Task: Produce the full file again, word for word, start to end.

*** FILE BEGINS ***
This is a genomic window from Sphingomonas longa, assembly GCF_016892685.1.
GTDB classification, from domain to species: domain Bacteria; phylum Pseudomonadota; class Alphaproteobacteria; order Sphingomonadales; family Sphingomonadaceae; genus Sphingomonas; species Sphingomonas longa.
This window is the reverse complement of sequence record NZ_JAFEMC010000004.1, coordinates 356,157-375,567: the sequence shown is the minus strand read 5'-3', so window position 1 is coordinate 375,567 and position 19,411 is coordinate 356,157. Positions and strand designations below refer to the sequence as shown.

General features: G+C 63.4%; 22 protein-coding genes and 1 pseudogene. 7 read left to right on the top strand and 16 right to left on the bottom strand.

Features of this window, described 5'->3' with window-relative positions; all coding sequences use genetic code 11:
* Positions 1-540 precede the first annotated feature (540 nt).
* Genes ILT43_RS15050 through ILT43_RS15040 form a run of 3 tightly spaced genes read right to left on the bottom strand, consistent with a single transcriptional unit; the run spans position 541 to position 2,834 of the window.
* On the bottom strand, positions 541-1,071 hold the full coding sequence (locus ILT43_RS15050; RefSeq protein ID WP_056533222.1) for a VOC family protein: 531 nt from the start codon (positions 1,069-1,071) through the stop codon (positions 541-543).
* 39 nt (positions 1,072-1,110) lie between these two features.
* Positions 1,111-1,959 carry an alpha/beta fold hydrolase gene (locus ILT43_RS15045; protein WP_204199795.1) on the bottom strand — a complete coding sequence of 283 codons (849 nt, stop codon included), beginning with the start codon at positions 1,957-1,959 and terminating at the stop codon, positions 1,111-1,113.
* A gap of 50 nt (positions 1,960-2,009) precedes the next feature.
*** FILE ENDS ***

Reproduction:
This is a genomic window from Sphingomonas longa, assembly GCF_016892685.1.
GTDB classification, from domain to species: domain Bacteria; phylum Pseudomonadota; class Alphaproteobacteria; order Sphingomonadales; family Sphingomonadaceae; genus Sphingomonas; species Sphingomonas longa.
This window is the reverse complement of sequence record NZ_JAFEMC010000004.1, coordinates 356,157-375,567: the sequence shown is the minus strand read 5'-3', so window position 1 is coordinate 375,567 and position 19,411 is coordinate 356,157. Positions and strand designations below refer to the sequence as shown.

General features: G+C 63.4%; 22 protein-coding genes and 1 pseudogene. 7 read left to right on the top strand and 16 right to left on the bottom strand.

Features of this window, described 5'->3' with window-relative positions; all coding sequences use genetic code 11:
* Positions 1-540 precede the first annotated feature (540 nt).
* Genes ILT43_RS15050 through ILT43_RS15040 form a run of 3 tightly spaced genes read right to left on the bottom strand, consistent with a single transcriptional unit; the run spans position 541 to position 2,834 of the window.
* On the bottom strand, positions 541-1,071 hold the full coding sequence (locus ILT43_RS15050; RefSeq protein ID WP_056533222.1) for a VOC family protein: 531 nt from the start codon (positions 1,069-1,071) through the stop codon (positions 541-543).
* 39 nt (positions 1,072-1,110) lie between these two features.
* Positions 1,111-1,959 carry an alpha/beta fold hydrolase gene (locus ILT43_RS15045; protein WP_204199795.1) on the bottom strand — a complete coding sequence of 283 codons (849 nt, stop codon included), beginning with the start codon at positions 1,957-1,959 and terminating at the stop codon, positions 1,111-1,113.
* A gap of 50 nt (positions 1,960-2,009) precedes the next feature.